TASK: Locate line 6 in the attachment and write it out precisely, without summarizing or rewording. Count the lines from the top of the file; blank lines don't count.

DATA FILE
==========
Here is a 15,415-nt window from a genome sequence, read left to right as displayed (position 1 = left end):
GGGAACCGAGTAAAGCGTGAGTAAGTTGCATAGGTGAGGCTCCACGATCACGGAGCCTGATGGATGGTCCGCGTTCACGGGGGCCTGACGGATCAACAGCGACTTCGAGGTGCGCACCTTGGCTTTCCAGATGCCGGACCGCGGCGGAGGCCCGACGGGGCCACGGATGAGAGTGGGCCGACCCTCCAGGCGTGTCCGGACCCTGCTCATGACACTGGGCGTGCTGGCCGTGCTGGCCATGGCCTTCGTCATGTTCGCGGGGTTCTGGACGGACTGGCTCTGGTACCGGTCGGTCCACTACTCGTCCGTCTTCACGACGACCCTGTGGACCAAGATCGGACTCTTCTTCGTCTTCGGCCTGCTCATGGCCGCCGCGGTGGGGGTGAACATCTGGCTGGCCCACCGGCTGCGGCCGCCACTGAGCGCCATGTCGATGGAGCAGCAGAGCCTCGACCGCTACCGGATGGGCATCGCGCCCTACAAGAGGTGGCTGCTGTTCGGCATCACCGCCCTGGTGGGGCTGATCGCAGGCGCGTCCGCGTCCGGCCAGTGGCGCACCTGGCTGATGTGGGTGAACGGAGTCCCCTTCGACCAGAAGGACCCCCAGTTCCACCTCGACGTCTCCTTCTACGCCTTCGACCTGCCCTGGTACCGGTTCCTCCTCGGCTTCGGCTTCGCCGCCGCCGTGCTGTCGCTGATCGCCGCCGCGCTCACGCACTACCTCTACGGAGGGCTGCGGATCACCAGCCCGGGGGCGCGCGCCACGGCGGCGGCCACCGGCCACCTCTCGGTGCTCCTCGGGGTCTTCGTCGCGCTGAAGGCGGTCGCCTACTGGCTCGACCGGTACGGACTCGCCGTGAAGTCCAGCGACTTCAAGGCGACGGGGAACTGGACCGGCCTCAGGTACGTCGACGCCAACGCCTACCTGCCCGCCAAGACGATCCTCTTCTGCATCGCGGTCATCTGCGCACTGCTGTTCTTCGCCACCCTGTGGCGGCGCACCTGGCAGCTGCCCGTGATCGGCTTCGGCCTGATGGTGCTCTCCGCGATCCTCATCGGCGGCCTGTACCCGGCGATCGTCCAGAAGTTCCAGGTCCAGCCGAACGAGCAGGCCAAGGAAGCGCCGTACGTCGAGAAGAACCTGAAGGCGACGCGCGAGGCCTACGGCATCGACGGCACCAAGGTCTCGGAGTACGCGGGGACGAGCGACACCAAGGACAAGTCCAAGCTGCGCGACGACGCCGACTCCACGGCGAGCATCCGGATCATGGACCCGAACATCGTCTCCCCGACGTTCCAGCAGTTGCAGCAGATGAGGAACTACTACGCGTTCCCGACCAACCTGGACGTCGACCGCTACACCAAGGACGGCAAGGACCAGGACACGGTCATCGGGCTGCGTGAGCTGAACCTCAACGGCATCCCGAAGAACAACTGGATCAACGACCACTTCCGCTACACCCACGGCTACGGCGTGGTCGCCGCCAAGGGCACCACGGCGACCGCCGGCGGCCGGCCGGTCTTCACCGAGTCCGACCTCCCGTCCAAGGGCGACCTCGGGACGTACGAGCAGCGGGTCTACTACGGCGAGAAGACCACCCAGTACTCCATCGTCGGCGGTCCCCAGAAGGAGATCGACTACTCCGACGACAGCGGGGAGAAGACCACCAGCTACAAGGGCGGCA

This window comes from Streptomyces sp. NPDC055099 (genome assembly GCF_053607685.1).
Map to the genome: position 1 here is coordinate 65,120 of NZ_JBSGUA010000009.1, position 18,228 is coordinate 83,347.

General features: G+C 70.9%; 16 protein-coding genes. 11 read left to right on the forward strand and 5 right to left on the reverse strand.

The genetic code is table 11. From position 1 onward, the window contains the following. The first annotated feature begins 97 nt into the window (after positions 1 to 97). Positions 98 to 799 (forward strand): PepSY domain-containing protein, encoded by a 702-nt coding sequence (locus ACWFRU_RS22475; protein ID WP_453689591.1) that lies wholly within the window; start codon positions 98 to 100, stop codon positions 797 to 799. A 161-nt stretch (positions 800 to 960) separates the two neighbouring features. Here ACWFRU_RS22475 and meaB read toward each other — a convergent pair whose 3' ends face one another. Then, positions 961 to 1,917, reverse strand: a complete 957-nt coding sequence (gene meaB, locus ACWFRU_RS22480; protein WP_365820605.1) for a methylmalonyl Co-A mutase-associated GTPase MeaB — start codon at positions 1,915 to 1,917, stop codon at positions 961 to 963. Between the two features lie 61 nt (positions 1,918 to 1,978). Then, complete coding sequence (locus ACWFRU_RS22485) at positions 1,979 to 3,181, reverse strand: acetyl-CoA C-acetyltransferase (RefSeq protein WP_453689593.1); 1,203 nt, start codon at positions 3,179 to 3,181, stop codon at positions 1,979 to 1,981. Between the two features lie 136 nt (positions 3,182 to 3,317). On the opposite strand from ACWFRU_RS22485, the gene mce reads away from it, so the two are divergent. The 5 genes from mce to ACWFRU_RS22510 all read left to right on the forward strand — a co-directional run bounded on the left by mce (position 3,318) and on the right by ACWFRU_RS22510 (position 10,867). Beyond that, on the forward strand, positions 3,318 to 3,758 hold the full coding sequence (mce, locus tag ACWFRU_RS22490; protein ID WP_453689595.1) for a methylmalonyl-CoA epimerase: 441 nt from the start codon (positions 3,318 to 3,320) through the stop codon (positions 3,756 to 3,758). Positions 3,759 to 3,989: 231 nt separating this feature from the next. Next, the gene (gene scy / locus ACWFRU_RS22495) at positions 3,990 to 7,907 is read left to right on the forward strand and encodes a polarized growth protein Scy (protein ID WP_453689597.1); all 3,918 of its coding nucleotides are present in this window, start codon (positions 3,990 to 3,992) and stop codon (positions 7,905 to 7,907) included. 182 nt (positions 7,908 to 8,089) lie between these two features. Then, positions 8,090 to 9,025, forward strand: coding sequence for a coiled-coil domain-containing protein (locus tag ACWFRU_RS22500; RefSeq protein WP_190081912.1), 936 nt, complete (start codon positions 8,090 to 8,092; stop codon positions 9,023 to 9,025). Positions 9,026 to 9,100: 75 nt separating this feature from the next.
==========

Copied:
The genetic code is table 11. From position 1 onward, the window contains the following. The first annotated feature begins 97 nt into the window (after positions 1 to 97). Positions 98 to 799 (forward strand): PepSY domain-containing protein, encoded by a 702-nt coding sequence (locus ACWFRU_RS22475; protein ID WP_453689591.1) that lies wholly within the window; start codon positions 98 to 100, stop codon positions 797 to 799. A 161-nt stretch (positions 800 to 960) separates the two neighbouring features. Here ACWFRU_RS22475 and meaB read toward each other — a convergent pair whose 3' ends face one another. Then, positions 961 to 1,917, reverse strand: a complete 957-nt coding sequence (gene meaB, locus ACWFRU_RS22480; protein WP_365820605.1) for a methylmalonyl Co-A mutase-associated GTPase MeaB — start codon at positions 1,915 to 1,917, stop codon at positions 961 to 963. Between the two features lie 61 nt (positions 1,918 to 1,978). Then, complete coding sequence (locus ACWFRU_RS22485) at positions 1,979 to 3,181, reverse strand: acetyl-CoA C-acetyltransferase (RefSeq protein WP_453689593.1); 1,203 nt, start codon at positions 3,179 to 3,181, stop codon at positions 1,979 to 1,981. Between the two features lie 136 nt (positions 3,182 to 3,317). On the opposite strand from ACWFRU_RS22485, the gene mce reads away from it, so the two are divergent. The 5 genes from mce to ACWFRU_RS22510 all read left to right on the forward strand — a co-directional run bounded on the left by mce (position 3,318) and on the right by ACWFRU_RS22510 (position 10,867). Beyond that, on the forward strand, positions 3,318 to 3,758 hold the full coding sequence (mce, locus tag ACWFRU_RS22490; protein ID WP_453689595.1) for a methylmalonyl-CoA epimerase: 441 nt from the start codon (positions 3,318 to 3,320) through the stop codon (positions 3,756 to 3,758). Positions 3,759 to 3,989: 231 nt separating this feature from the next. Next, the gene (gene scy / locus ACWFRU_RS22495) at positions 3,990 to 7,907 is read left to right on the forward strand and encodes a polarized growth protein Scy (protein ID WP_453689597.1); all 3,918 of its coding nucleotides are present in this window, start codon (positions 3,990 to 3,992) and stop codon (positions 7,905 to 7,907) included. 182 nt (positions 7,908 to 8,089) lie between these two features. Then, positions 8,090 to 9,025, forward strand: coding sequence for a coiled-coil domain-containing protein (locus tag ACWFRU_RS22500; RefSeq protein WP_190081912.1), 936 nt, complete (start codon positions 8,090 to 8,092; stop codon positions 9,023 to 9,025). Positions 9,026 to 9,100: 75 nt separating this feature from the next.